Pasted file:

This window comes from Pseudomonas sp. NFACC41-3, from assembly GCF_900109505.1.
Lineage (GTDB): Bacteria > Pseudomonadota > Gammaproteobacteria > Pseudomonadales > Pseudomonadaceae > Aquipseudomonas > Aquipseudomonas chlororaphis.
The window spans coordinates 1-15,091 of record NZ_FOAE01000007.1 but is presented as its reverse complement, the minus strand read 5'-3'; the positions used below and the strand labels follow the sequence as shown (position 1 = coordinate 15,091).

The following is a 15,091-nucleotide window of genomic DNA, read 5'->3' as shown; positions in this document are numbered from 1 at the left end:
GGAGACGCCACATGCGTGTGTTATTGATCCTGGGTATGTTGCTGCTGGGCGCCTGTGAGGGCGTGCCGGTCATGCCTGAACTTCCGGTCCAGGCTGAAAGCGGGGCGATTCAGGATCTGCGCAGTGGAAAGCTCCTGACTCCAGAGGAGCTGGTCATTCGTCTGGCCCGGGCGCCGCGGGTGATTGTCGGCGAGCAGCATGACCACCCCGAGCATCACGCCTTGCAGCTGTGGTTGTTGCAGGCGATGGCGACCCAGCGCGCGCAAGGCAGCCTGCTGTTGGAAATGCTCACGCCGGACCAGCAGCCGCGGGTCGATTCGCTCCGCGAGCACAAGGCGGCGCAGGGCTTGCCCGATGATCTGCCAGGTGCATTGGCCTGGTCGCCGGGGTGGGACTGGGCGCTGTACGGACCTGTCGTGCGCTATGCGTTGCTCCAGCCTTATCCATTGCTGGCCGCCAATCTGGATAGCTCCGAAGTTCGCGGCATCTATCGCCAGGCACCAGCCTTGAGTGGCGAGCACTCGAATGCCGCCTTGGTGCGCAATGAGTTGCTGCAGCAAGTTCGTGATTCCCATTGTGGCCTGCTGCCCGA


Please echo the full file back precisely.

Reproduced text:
This window comes from Pseudomonas sp. NFACC41-3, from assembly GCF_900109505.1.
Lineage (GTDB): Bacteria > Pseudomonadota > Gammaproteobacteria > Pseudomonadales > Pseudomonadaceae > Aquipseudomonas > Aquipseudomonas chlororaphis.
The window spans coordinates 1-15,091 of record NZ_FOAE01000007.1 but is presented as its reverse complement, the minus strand read 5'-3'; the positions used below and the strand labels follow the sequence as shown (position 1 = coordinate 15,091).

The following is a 15,091-nucleotide window of genomic DNA, read 5'->3' as shown; positions in this document are numbered from 1 at the left end:
GGAGACGCCACATGCGTGTGTTATTGATCCTGGGTATGTTGCTGCTGGGCGCCTGTGAGGGCGTGCCGGTCATGCCTGAACTTCCGGTCCAGGCTGAAAGCGGGGCGATTCAGGATCTGCGCAGTGGAAAGCTCCTGACTCCAGAGGAGCTGGTCATTCGTCTGGCCCGGGCGCCGCGGGTGATTGTCGGCGAGCAGCATGACCACCCCGAGCATCACGCCTTGCAGCTGTGGTTGTTGCAGGCGATGGCGACCCAGCGCGCGCAAGGCAGCCTGCTGTTGGAAATGCTCACGCCGGACCAGCAGCCGCGGGTCGATTCGCTCCGCGAGCACAAGGCGGCGCAGGGCTTGCCCGATGATCTGCCAGGTGCATTGGCCTGGTCGCCGGGGTGGGACTGGGCGCTGTACGGACCTGTCGTGCGCTATGCGTTGCTCCAGCCTTATCCATTGCTGGCCGCCAATCTGGATAGCTCCGAAGTTCGCGGCATCTATCGCCAGGCACCAGCCTTGAGTGGCGAGCACTCGAATGCCGCCTTGGTGCGCAATGAGTTGCTGCAGCAAGTTCGTGATTCCCATTGTGGCCTGCTGCCCGA